Do I need an audit?

If you own or run a company, at some point, you will need to consider whether to have an audit conducted. It’s the highest level of assurance you can get that your financials are in order.

Although you can initiate an internal audit at any time, it’s especially important to have an external audit performed by a third party if:

  • The company is backed by an investor who wants to ensure your financial statements are examined by a third party.
  • You’re operating a non-profit and need to follow state and federal requirements for audits.
  • The company is preparing to go public, which requires up to three years of audited financial statements.
  • You plan on selling your business. Serious prospective buyers will require an audit.
Should I start with a review?

A review is an evaluation of a company’s financial statements to provide limited assurance that they are free from misstatements, errors, or discrepancies, and that they are presented in accordance with generally accepted accounting principles.

While an audit goes in-depth into a company’s financials and provides a high level of assurance, a review is smaller in scope and provides limited assurance.

A review can be a good start for a company that wants to check for any glaring problems before proceeding with a full audit. It can also be useful in instances where a lender or third party will accept a review in lieu of an audit.

At CPAClub, we perform both audits and reviews, and if you’re unsure which is best for your situation, we can help with your decision.

How are audits normally done?

An audit is an independent examination of a company’s financial records to determine whether they are accurate and in accordance with accounting principles.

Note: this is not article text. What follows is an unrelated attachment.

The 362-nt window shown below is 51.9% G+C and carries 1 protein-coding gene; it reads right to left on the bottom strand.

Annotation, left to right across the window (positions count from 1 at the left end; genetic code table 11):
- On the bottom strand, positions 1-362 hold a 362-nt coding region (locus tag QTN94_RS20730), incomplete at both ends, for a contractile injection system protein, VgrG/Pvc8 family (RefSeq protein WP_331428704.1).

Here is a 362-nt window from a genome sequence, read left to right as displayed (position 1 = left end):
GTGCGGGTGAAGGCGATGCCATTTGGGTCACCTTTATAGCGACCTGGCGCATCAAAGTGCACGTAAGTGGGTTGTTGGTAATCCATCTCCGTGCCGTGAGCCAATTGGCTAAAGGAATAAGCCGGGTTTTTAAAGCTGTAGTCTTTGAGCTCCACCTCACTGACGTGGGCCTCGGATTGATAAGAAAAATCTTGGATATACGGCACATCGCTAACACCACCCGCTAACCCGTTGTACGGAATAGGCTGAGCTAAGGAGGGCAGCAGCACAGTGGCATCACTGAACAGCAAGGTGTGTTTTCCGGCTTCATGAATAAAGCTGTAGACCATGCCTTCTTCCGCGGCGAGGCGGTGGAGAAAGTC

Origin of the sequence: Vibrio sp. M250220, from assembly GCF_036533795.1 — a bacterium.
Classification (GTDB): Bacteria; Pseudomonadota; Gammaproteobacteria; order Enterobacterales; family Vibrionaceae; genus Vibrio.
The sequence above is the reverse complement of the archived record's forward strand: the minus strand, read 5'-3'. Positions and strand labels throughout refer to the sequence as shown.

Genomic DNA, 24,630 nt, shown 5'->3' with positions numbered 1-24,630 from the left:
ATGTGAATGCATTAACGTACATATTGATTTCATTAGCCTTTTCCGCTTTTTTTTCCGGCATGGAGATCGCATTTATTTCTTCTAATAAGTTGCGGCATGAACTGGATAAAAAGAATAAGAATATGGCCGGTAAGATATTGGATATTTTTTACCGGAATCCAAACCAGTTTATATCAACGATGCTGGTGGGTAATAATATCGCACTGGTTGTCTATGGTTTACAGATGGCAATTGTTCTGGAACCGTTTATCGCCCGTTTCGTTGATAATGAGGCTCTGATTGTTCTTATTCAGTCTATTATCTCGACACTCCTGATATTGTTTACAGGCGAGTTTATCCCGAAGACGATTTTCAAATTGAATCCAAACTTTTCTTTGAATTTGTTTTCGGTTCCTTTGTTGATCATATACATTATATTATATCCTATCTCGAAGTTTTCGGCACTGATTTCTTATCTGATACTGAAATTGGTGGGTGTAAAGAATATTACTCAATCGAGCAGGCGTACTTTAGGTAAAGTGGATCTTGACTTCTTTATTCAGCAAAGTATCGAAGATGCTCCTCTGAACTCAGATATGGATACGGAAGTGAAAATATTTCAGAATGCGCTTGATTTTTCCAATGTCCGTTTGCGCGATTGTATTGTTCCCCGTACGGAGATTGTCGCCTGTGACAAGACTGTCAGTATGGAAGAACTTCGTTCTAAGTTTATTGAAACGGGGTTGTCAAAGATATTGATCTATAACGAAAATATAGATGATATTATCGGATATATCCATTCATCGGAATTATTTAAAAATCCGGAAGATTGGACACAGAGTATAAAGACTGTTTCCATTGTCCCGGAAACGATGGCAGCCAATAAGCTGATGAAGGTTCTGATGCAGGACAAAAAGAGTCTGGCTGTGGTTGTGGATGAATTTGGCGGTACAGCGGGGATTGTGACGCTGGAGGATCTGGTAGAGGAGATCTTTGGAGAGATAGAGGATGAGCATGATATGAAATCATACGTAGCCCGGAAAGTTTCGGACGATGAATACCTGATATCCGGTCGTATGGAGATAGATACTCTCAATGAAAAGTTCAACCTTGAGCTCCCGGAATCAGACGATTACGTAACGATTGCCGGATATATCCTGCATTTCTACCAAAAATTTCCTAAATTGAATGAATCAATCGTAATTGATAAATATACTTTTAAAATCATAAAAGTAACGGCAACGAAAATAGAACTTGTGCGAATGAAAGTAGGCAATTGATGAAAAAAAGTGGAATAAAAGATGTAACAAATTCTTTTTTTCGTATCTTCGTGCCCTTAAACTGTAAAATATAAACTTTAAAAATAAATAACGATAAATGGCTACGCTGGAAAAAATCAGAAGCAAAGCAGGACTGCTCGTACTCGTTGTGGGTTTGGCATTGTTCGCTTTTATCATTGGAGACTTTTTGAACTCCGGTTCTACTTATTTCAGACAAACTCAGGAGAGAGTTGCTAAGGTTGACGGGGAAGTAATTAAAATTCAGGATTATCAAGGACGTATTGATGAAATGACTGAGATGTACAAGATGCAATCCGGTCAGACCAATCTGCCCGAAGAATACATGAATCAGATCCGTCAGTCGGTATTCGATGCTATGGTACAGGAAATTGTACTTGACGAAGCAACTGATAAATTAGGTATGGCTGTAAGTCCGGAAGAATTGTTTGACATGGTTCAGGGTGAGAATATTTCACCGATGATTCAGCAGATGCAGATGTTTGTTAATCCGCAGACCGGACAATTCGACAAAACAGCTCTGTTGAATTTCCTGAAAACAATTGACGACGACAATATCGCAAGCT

The goal of an audit is to spot problems, such as accounting errors or procedures that open you up to vulnerability, so they can be resolved. It can help identify and clear up issues that are negatively impacting a company’s bottom line and ensure there’s accurate information for making critical business decisions.

Although every audit can be unique, and there are many different types of audits, the examination of a company’s financial statements by a third party typically falls into four stages:

You engage with an auditing firm to outline objectives, procedures, and levels of engagement.

Internal Controls
Auditors review your financial records to establish accuracy.

Auditors will perform a series of tests, such as verifying transactions and following the path of procedures.

The auditors prepare a report outlining their findings and share it with the company.

What is the ideal frequency for accurate accounting or bookkeeping?

We advise adopting monthly accounting processes as a best practice. However, in specific scenarios with minimal transactions, such as during a start-up’s initial year, we can provide quarterly or annual accounting solutions.

For the majority of businesses, we generally discourage year-end or annual accounting. This is because it often involves extensive clean-up and urgent responses to numerous questions to meet tax filing deadlines. Moreover, waiting until the year-end may lead to missed opportunities for proactive growth strategy and savings throughout the year, as maintaing or reviewing your accounting records only after the year has closed might overlook potential avenues for optimization.

I've recently launched my business, and things are still relatively quiet. Is it necessary for me to hire an accountant at this early stage?

Certainly! Setting up initial accounting, establishing a smooth accounting and close process, and engaging in strategic goal-setting and best practices are highly beneficial for all small businesses, particularly startups unfamiliar with the intricacies of backend accounting. Starting with a solid foundation is key if you aim to build a lasting impact and achieve your targeted goals as swiftly as possible.